Church stands by the Sumilao farmers

Archbishop Rosales to say mass for 55 marchers

Hundreds gathered for the Sumilao farmers’ arrival in Manila since December 3, including Catholic church officials and representatives. In a statement by the Simbahang Lingkod ng Bayan, they urged the Department of Agrarian Reform (DAR) to cancel the conversion order on the irrigated property and immediately install the farmers as the rightful owners of 144 hectares in San Vincente, Sumilao in Bukidnon.

We urge everyone to rise to the defense of the common good as stated in Catholic teaching,  they said.

On December 5, Archbishop Gaudencio Cardinal Rosales will say mass for the 55 farmers on a 1,700-kilometer Walk for Justice at the Ateneo de Manila’s Church of Gesu in the afternoon. University president Bienvenido Nebres, SJ is also set to read a statement of support. Students and various support groups at an overnight vigil for the farmers’ stay on campus will be treated to a free concert by top bands and artists.

They will stop for a prayer rally in front of the San Miguel Corporate Office building in Ortigas at 12 noon.

The marchers’ proceed to Congress the next day to campaign for HB 1257, a bill to reform and extend the current Comprehensive Agrarian Reform Program (CARP). Today they were received by Senator Aquilino Pimentel outside the Senate building.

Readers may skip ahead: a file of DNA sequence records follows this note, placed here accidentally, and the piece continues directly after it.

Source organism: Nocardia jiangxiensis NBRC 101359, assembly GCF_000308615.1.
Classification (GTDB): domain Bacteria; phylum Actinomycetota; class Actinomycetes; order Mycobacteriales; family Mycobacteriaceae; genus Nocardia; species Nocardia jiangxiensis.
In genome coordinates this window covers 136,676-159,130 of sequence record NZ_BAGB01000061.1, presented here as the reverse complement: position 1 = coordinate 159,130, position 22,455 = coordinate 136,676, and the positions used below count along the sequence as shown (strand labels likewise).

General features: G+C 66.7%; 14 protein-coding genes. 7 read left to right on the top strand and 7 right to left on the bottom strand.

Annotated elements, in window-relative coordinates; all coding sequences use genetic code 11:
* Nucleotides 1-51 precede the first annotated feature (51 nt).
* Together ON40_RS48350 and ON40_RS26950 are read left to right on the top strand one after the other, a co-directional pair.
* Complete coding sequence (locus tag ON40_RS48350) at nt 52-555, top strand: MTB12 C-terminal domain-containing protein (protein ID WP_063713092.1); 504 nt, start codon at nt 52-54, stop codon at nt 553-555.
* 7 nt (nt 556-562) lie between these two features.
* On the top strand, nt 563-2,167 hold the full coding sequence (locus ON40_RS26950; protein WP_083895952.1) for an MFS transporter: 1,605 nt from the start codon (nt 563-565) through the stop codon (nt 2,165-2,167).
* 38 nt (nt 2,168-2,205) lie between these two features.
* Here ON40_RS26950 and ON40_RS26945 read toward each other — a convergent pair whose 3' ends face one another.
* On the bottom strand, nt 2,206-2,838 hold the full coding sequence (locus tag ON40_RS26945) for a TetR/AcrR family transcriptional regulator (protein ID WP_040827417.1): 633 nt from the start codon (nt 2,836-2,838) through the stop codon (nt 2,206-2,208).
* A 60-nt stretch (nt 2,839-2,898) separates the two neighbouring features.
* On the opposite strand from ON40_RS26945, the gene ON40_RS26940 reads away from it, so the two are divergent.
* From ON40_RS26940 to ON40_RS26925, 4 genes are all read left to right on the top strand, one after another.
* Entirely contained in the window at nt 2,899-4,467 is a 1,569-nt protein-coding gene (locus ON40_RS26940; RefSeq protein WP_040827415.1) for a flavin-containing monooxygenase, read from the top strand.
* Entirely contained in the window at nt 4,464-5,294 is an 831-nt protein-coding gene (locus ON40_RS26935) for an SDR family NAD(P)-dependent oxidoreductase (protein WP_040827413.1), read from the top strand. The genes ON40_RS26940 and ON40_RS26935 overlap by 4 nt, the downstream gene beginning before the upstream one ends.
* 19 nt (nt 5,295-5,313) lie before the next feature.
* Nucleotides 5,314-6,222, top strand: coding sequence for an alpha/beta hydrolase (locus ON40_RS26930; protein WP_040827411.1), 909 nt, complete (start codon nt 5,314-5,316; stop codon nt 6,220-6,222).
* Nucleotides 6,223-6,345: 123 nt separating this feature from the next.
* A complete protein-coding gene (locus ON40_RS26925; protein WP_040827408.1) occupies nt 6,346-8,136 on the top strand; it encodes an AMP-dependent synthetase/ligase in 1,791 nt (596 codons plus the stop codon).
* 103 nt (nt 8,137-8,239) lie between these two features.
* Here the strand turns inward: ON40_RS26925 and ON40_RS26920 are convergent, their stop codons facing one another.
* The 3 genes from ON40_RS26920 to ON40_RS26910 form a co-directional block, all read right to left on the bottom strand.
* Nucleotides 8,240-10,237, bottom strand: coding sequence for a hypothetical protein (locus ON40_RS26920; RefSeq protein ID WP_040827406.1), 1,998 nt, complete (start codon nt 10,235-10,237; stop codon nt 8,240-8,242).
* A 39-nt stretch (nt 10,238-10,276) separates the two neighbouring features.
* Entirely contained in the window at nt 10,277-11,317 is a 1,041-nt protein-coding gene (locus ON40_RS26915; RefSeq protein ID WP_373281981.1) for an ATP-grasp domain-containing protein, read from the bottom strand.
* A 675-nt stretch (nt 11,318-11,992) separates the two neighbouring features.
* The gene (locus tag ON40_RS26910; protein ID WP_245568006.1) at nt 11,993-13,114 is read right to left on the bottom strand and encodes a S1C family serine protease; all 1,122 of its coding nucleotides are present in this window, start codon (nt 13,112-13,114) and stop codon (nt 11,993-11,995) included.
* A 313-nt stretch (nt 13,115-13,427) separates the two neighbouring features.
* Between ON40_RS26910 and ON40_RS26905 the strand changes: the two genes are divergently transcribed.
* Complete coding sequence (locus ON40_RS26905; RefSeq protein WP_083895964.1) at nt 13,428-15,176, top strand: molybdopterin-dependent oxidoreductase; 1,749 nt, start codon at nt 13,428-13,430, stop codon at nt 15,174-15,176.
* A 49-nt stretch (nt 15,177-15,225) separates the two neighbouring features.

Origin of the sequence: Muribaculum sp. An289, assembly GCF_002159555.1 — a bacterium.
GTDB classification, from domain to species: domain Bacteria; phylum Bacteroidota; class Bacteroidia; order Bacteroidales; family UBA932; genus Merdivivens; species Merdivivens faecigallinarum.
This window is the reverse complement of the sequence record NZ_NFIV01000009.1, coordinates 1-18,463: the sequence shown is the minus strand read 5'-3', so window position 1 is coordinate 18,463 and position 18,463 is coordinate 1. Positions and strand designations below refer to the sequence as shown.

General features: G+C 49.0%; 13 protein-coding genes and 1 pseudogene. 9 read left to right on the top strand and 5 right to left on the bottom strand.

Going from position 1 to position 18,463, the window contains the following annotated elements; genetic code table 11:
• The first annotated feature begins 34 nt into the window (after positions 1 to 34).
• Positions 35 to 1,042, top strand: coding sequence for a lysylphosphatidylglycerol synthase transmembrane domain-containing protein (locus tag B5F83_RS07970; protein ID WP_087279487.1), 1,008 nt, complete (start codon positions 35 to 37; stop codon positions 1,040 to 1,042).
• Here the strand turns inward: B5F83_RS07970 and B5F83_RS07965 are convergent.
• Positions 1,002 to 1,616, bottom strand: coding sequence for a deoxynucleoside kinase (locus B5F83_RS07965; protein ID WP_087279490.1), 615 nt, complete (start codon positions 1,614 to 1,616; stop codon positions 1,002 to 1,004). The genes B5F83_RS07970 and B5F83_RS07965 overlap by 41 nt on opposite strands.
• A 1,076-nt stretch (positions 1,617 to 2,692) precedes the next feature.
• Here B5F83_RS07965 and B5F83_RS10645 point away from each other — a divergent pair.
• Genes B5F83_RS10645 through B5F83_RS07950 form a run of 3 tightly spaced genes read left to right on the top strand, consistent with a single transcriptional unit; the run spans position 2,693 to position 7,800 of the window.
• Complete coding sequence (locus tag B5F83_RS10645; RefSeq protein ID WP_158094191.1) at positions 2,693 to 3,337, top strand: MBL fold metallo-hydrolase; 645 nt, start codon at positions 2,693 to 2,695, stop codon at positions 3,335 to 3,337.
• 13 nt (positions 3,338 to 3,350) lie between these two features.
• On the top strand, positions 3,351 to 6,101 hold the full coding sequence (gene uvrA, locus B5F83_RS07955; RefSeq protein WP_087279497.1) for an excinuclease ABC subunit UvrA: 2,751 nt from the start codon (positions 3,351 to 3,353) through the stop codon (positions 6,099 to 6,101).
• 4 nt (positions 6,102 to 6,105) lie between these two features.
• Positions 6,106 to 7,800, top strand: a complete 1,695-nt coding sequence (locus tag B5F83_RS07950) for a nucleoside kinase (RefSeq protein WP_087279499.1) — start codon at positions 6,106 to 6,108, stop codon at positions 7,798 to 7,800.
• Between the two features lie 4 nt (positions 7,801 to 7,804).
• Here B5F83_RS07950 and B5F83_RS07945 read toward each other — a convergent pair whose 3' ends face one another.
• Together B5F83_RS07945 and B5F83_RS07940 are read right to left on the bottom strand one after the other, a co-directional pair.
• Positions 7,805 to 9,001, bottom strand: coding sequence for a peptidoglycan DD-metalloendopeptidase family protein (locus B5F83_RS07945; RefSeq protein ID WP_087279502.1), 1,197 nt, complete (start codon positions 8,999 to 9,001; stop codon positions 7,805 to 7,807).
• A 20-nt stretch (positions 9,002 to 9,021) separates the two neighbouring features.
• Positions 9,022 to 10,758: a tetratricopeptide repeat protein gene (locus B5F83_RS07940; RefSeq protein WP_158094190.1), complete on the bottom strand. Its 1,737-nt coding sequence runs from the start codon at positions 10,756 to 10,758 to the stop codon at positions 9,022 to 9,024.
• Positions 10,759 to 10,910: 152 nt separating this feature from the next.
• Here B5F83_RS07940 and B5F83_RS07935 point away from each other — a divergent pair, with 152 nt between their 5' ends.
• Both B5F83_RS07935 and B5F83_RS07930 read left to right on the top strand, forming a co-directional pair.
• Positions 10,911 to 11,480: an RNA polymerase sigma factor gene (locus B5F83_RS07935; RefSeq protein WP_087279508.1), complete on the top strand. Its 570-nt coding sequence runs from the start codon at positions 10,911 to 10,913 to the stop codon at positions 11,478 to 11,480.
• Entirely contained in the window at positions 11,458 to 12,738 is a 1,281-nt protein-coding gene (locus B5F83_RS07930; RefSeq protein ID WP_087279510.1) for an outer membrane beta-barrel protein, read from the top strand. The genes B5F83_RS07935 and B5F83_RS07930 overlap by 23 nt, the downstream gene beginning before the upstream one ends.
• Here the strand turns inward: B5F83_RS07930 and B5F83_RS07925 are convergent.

The celebration follows last week’s dialogue with Department of Agrarian Reform Secretary Nasser Pangandaman where he reportedly said that the issuance of a cease-and-desist order against San Miguel Foods Inc. (SMFI) is a great possibility. The food giant had begun construction of a hog farm, which was not included in the original conversion plan approved.

In a statement the farmers said they are hopeful that the DAR will revoke the conversion order and redistribute the land under the CARP. The petition was first filed in 2004 citing the landowner’s violation of the conversion’s terms and was denied by Pangandaman in 2006.

The Office of the President upheld the decision in 2007. Last November Executive Secretary Eduardo Ermita granted a motion for reconsideration, saying that the DAR is a trier of facts and is in a better position to assess and evaluate the credibility of the contending parties and the validity of their respective evidence.

The property was approved for conversion to agro-industrial uses in 1994 through an order issued by then Executive Secretary Ruben Torres. The Supreme Court upheld Torres’ decision in 1999, resulting in the cancellation of the Certificate of Land Ownership Award (CLOA) of the 165 farmer-beneficiaries belonging to the group called Mapalad.

Aison Garcia of SALIGAN (Sentro ng Alternatibong Lingap Panligal), lawyers of the Sumilao farmers, said the primary issue of the case is whether the agricultural land originally owned by the Quisumbings and now SMFI should be placed within CARP coverage after the landowners did not implement the conversion granted by the government 10 years ago.

Garcia also addressed accusations that the Sumilao farmers were not really landless. Although some of the Sumilao Marchers now have land from the distribution of the Carlos Estate under CARP, they can still qualify as beneficiaries. The law deems them as landless because they own less than three hectares, he said. He added that most were resident tillers, not beneficiaries of the 66 hectares previously owned by Salvador Carlos.

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